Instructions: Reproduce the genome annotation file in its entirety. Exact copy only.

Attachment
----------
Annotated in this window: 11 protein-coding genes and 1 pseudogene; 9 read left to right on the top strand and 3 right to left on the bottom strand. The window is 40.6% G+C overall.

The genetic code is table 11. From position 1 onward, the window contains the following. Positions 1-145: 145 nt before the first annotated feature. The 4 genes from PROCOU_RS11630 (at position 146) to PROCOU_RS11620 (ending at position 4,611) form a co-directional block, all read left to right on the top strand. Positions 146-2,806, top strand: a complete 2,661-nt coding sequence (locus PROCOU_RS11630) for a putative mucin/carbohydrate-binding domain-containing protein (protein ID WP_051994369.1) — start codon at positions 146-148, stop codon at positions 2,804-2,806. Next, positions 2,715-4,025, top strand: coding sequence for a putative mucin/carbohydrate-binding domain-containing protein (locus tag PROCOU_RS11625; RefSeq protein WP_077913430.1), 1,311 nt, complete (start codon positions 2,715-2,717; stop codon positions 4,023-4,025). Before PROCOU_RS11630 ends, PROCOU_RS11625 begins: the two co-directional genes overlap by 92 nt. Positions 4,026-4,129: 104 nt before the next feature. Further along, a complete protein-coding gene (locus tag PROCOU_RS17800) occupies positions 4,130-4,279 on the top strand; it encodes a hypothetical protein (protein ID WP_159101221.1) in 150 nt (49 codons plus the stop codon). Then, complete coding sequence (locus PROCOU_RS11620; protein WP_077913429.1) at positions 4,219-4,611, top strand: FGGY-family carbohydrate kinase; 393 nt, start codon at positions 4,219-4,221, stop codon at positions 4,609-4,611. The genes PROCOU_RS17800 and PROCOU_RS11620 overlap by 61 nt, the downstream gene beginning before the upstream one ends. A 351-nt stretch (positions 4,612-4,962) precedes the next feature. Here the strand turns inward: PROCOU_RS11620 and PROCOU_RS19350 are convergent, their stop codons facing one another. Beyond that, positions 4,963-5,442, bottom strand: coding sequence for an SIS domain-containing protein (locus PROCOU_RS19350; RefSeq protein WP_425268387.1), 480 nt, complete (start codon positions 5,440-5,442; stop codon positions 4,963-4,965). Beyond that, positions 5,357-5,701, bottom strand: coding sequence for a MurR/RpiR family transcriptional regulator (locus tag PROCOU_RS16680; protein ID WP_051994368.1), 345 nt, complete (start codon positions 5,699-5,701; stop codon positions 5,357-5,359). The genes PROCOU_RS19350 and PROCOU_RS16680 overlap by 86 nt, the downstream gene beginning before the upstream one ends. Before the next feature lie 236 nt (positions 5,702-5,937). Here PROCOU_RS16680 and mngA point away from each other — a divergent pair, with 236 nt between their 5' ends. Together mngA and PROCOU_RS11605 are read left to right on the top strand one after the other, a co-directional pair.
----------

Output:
Annotated in this window: 11 protein-coding genes and 1 pseudogene; 9 read left to right on the top strand and 3 right to left on the bottom strand. The window is 40.6% G+C overall.

The genetic code is table 11. From position 1 onward, the window contains the following. Positions 1-145: 145 nt before the first annotated feature. The 4 genes from PROCOU_RS11630 (at position 146) to PROCOU_RS11620 (ending at position 4,611) form a co-directional block, all read left to right on the top strand. Positions 146-2,806, top strand: a complete 2,661-nt coding sequence (locus PROCOU_RS11630) for a putative mucin/carbohydrate-binding domain-containing protein (protein ID WP_051994369.1) — start codon at positions 146-148, stop codon at positions 2,804-2,806. Next, positions 2,715-4,025, top strand: coding sequence for a putative mucin/carbohydrate-binding domain-containing protein (locus tag PROCOU_RS11625; RefSeq protein WP_077913430.1), 1,311 nt, complete (start codon positions 2,715-2,717; stop codon positions 4,023-4,025). Before PROCOU_RS11630 ends, PROCOU_RS11625 begins: the two co-directional genes overlap by 92 nt. Positions 4,026-4,129: 104 nt before the next feature. Further along, a complete protein-coding gene (locus tag PROCOU_RS17800) occupies positions 4,130-4,279 on the top strand; it encodes a hypothetical protein (protein ID WP_159101221.1) in 150 nt (49 codons plus the stop codon). Then, complete coding sequence (locus PROCOU_RS11620; protein WP_077913429.1) at positions 4,219-4,611, top strand: FGGY-family carbohydrate kinase; 393 nt, start codon at positions 4,219-4,221, stop codon at positions 4,609-4,611. The genes PROCOU_RS17800 and PROCOU_RS11620 overlap by 61 nt, the downstream gene beginning before the upstream one ends. A 351-nt stretch (positions 4,612-4,962) precedes the next feature. Here the strand turns inward: PROCOU_RS11620 and PROCOU_RS19350 are convergent, their stop codons facing one another. Beyond that, positions 4,963-5,442, bottom strand: coding sequence for an SIS domain-containing protein (locus PROCOU_RS19350; RefSeq protein WP_425268387.1), 480 nt, complete (start codon positions 5,440-5,442; stop codon positions 4,963-4,965). Beyond that, positions 5,357-5,701, bottom strand: coding sequence for a MurR/RpiR family transcriptional regulator (locus tag PROCOU_RS16680; protein ID WP_051994368.1), 345 nt, complete (start codon positions 5,699-5,701; stop codon positions 5,357-5,359). The genes PROCOU_RS19350 and PROCOU_RS16680 overlap by 86 nt, the downstream gene beginning before the upstream one ends. Before the next feature lie 236 nt (positions 5,702-5,937). Here PROCOU_RS16680 and mngA point away from each other — a divergent pair, with 236 nt between their 5' ends. Together mngA and PROCOU_RS11605 are read left to right on the top strand one after the other, a co-directional pair.